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Layering and dressing for the extreme cold

Posted by Hamish on 25-Jan-2018 16:04:00

People have asked us how to dress for the extreme cold. Researching this blog post was interesting and we definitely learnt a few things about how to dress effectively for these conditions.

What happens to us in the extreme cold?

The human body is not designed for these colder temperatures, as most of us live in temperate and tropical climates . There are populations that have adapted to polar extremes - like the Inuit in Arctic Canada and tribes like the Nenets in the north of Russia - but the vast majority of us have no experience of living in sub-zero temperatures.

What happens when we get cold?

The human body has several defense mechanisms to try and boost our core temperature:

  • The body increases heat by 10-30w in the first minutes without any exercise. This may not sound like much, but it makes a difference.
  • Goosebumps: Our hairs rise and our flesh forms "goosebumps" - a kind of evolutionary echo from the times when our ancestors were covered in fur.
  • Shivering: Our muscles shiver and teeth chatter. This can increase our metabolism by as much as 4 times our resting rate! As you can imagine, you can only shiver for so long, as shivering burns a lot of energy, (glycogen) and the body only has so much stored. Stop shivering, and you are cold, you are in trouble, although you most probably will not know it, as you will be hypothermic.

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The hypothalamus, the gland in the brain that acts as your body's thermostat, stimulates these reactions to keep the body's vital organs warm. The hypothalamus's mission is to keep the core warm at all costs - sacrificing the extremities if need be. (Where the old saying of keeping the core warm comes from). When the core cools, the body sacrifices the fingers and toes first by constricting blood supply in the extremities.

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Armadillo Merino Champion, Bryn Huges, completing The North Pole Marathon

What happens when your core cools?

In one word - Hypothermia. Your core temperature only has to drop a few degrees before you can be in serious trouble and your body will start shutting down as it goes into the various stages of Hypothermia. You will lose dexterity and clarity of thought and it will be that much harder to complete even the most basic tasks. Hypothermia is a fast killer and has taken many lives and can happen to the best of us.

 

Now we understand a little about how the body reacts to the cold, how can we manage our comfort levels.

1. Try to avoid sweating

Easier said than done, as in the extreme cold the body will naturally generate heat (10to 30w) and moving through snow is hard work! This is why layering is essential. With this in mind, you want to stay at a "comfortable cold", you never want to get hot enough to start sweating! By staying at a "comfortable cold" you will not sweat and if you do it is minimal.

You must dress in layers and peel off those layers as your temperature increases so by layering you give yourself modularity to tailor your warmth up or down based upon your activity. The objective is to stay dry in these cold environments. By dressing in layers when you feel hot you take off an outer layer or even two, to allow your body to cool off, then when you feel cold again you throw a layer or two back on and you will warm up quickly. By constantly removing and adding layers when needed you will avoid sweating. You must stay dry!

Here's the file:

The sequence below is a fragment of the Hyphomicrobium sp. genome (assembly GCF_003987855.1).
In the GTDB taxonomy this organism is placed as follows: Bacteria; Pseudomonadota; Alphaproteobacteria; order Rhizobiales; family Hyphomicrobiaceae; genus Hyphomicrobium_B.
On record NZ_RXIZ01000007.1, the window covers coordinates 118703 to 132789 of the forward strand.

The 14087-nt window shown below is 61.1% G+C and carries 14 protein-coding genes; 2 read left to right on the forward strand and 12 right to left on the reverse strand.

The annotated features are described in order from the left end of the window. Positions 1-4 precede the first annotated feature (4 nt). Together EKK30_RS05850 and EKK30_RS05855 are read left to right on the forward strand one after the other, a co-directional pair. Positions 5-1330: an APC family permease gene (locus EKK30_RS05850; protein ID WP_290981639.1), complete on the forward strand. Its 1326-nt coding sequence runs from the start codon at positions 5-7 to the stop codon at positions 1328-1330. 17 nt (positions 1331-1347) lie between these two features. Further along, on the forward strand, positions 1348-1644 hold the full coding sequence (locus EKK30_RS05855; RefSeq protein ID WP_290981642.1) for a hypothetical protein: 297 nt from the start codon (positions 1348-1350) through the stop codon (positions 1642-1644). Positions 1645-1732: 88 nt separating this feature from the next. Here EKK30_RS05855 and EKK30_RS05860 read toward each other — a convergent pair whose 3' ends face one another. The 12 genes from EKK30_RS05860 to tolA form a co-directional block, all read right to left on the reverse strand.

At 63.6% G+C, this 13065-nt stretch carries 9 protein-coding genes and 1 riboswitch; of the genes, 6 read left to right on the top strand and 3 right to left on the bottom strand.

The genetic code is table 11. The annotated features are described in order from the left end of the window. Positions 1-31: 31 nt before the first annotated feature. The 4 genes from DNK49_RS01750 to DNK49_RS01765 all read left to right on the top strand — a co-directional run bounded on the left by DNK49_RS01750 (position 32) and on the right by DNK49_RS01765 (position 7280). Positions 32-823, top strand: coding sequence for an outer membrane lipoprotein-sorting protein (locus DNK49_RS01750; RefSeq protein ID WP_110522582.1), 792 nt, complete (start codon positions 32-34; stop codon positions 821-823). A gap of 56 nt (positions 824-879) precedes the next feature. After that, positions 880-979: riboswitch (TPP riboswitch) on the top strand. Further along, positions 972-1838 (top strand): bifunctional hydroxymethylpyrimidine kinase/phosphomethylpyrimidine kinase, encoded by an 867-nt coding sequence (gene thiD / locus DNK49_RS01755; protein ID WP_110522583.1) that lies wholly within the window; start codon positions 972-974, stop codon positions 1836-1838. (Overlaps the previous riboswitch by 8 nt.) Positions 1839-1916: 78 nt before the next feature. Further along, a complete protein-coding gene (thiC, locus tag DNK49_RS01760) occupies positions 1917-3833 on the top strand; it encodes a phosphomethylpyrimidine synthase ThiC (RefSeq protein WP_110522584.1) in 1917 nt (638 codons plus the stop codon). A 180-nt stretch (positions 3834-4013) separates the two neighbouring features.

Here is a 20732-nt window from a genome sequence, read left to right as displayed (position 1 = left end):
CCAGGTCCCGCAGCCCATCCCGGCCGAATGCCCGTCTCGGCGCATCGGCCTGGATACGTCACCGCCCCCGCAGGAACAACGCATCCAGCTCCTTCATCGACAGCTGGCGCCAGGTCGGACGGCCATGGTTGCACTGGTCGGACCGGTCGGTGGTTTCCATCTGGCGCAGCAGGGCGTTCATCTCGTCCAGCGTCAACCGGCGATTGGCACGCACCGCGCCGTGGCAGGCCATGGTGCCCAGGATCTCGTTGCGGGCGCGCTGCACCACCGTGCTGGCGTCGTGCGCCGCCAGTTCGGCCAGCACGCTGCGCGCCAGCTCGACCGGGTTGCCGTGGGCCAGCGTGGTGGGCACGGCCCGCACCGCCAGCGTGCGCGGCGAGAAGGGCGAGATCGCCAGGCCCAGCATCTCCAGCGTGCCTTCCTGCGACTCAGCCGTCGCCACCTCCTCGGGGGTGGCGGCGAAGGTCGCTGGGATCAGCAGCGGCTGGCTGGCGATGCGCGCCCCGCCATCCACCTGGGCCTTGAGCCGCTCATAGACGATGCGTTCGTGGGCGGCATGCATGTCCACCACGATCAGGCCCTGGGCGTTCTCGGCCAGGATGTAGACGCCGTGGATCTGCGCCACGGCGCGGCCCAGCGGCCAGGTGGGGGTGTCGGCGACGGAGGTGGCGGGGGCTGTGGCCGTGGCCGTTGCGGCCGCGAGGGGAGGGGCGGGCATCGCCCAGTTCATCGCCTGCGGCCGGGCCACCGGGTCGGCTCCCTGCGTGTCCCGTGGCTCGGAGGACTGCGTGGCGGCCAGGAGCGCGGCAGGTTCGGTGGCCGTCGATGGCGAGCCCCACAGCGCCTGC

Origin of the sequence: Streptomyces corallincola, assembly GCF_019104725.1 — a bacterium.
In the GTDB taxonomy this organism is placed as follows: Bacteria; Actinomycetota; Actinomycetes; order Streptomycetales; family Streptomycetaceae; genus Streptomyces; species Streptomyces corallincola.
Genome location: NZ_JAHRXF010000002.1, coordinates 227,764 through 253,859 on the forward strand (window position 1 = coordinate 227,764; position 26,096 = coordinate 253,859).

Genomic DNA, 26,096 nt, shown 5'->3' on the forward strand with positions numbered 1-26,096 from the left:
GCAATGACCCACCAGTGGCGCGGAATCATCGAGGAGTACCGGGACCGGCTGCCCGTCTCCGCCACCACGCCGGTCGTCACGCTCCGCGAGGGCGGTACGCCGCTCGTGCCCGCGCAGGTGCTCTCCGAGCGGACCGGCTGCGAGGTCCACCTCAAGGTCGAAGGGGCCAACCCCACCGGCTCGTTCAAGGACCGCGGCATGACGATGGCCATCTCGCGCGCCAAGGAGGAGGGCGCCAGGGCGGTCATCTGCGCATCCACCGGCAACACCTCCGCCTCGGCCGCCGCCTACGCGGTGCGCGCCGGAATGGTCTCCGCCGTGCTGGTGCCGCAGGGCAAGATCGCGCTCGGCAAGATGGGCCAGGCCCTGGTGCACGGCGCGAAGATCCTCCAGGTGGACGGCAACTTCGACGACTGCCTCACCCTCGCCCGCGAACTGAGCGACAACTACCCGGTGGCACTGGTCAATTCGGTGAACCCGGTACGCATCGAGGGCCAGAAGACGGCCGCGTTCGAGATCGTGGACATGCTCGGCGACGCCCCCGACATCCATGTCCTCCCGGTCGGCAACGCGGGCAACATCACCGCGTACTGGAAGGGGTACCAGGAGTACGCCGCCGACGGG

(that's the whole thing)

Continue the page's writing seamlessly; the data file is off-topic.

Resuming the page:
Also see our blog post - How to Layer - Tips on how to dress for your next outdoor adventure

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2. Dress in Layers

As highlighted above, layering is essential. When operating in the extreme cold your layering must be taken to a higher level:

  • Base Layer - the next-to-skin layer. The fibre/fabric needs to be able to move sweat off your skin efficiently. The fabric can be made of merino wool (which we recommend), or synthetic. A cotton t-shirt is NOT considered a suitable base layer and should never be worn in the outdoors because when cotton is wet the fibre pulls heat from your body and makes you feel cold. This is where the saying "cotton kills" comes from. 

 

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Hawk - Men's Long Sleeve 1/4 Zip Top
- 100% merino wool

Iona - Women's Long Sleeve 1/4 Zip Top
- 100% merino wool


  • Mid Layer 1 - provides insulation and helps to move sweat away from the baselayer.
    • Recommendation - add our soon to be released Lynx Lined 1/4 Zip or our Lion Lined 1/4 Zip HoodyThis is a mesh lined (90% merino wool mesh) top with a 100% merino wool outer fabric. The mesh efficiently moves moisture away from your baselayer and off the body and at the same time providing loft and warmth.

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  • Mid Layer 2 - provides insulation and traps air. Recommendation - add a light weight down or synthetic layer. 
  • Outer Layer - protects you from the external elements. This layer blocks the wind, rain, snow and everything else that gets thrown at you.

To learn more about the different Layers: 

Download Layering for the Outdoors paper